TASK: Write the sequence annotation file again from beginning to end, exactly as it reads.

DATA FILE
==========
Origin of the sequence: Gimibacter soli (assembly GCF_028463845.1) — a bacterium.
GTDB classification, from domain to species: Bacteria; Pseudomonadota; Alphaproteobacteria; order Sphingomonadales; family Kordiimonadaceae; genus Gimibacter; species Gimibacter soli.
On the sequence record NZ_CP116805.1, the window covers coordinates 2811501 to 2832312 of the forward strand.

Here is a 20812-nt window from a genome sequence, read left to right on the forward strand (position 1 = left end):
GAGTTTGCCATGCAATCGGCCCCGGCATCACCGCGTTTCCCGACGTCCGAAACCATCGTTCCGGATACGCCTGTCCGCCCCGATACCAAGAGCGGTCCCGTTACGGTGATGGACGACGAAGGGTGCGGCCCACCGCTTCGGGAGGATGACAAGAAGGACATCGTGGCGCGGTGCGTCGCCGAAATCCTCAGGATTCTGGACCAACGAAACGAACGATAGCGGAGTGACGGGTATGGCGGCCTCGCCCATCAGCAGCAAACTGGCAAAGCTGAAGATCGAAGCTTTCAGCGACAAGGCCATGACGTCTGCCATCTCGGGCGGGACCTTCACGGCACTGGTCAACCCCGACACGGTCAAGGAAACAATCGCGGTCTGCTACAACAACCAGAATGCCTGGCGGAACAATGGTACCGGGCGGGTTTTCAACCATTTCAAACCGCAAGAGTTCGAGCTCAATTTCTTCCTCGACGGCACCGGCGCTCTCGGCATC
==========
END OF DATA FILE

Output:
Origin of the sequence: Gimibacter soli (assembly GCF_028463845.1) — a bacterium.
GTDB classification, from domain to species: Bacteria; Pseudomonadota; Alphaproteobacteria; order Sphingomonadales; family Kordiimonadaceae; genus Gimibacter; species Gimibacter soli.
On the sequence record NZ_CP116805.1, the window covers coordinates 2811501 to 2832312 of the forward strand.

Here is a 20812-nt window from a genome sequence, read left to right on the forward strand (position 1 = left end):
GAGTTTGCCATGCAATCGGCCCCGGCATCACCGCGTTTCCCGACGTCCGAAACCATCGTTCCGGATACGCCTGTCCGCCCCGATACCAAGAGCGGTCCCGTTACGGTGATGGACGACGAAGGGTGCGGCCCACCGCTTCGGGAGGATGACAAGAAGGACATCGTGGCGCGGTGCGTCGCCGAAATCCTCAGGATTCTGGACCAACGAAACGAACGATAGCGGAGTGACGGGTATGGCGGCCTCGCCCATCAGCAGCAAACTGGCAAAGCTGAAGATCGAAGCTTTCAGCGACAAGGCCATGACGTCTGCCATCTCGGGCGGGACCTTCACGGCACTGGTCAACCCCGACACGGTCAAGGAAACAATCGCGGTCTGCTACAACAACCAGAATGCCTGGCGGAACAATGGTACCGGGCGGGTTTTCAACCATTTCAAACCGCAAGAGTTCGAGCTCAATTTCTTCCTCGACGGCACCGGCGCTCTCGGCATC